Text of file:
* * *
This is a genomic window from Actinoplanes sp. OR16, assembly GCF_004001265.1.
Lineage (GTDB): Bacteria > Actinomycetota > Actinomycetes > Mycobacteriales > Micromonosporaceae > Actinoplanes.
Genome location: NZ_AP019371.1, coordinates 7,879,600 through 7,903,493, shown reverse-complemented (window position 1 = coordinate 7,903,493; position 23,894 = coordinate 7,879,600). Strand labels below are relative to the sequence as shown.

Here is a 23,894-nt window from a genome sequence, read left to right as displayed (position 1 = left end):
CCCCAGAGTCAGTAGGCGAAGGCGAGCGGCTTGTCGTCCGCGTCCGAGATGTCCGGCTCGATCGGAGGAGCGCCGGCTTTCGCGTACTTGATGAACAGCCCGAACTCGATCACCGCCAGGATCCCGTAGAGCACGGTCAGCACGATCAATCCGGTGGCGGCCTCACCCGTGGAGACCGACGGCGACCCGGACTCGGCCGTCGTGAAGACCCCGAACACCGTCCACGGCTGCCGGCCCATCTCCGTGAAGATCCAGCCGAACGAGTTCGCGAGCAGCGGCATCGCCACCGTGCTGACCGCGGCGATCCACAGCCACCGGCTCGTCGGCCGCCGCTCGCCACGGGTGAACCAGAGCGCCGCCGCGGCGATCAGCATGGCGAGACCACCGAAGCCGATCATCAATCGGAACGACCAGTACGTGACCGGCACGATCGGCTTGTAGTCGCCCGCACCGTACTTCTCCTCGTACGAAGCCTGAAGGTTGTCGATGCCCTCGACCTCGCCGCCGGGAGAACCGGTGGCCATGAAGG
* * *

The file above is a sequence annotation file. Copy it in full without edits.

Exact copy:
This is a genomic window from Actinoplanes sp. OR16, assembly GCF_004001265.1.
Lineage (GTDB): Bacteria > Actinomycetota > Actinomycetes > Mycobacteriales > Micromonosporaceae > Actinoplanes.
Genome location: NZ_AP019371.1, coordinates 7,879,600 through 7,903,493, shown reverse-complemented (window position 1 = coordinate 7,903,493; position 23,894 = coordinate 7,879,600). Strand labels below are relative to the sequence as shown.

Here is a 23,894-nt window from a genome sequence, read left to right as displayed (position 1 = left end):
CCCCAGAGTCAGTAGGCGAAGGCGAGCGGCTTGTCGTCCGCGTCCGAGATGTCCGGCTCGATCGGAGGAGCGCCGGCTTTCGCGTACTTGATGAACAGCCCGAACTCGATCACCGCCAGGATCCCGTAGAGCACGGTCAGCACGATCAATCCGGTGGCGGCCTCACCCGTGGAGACCGACGGCGACCCGGACTCGGCCGTCGTGAAGACCCCGAACACCGTCCACGGCTGCCGGCCCATCTCCGTGAAGATCCAGCCGAACGAGTTCGCGAGCAGCGGCATCGCCACCGTGCTGACCGCGGCGATCCACAGCCACCGGCTCGTCGGCCGCCGCTCGCCACGGGTGAACCAGAGCGCCGCCGCGGCGATCAGCATGGCGAGACCACCGAAGCCGATCATCAATCGGAACGACCAGTACGTGACCGGCACGATCGGCTTGTAGTCGCCCGCACCGTACTTCTCCTCGTACGAAGCCTGAAGGTTGTCGATGCCCTCGACCTCGCCGCCGGGAGAACCGGTGGCCATGAAGG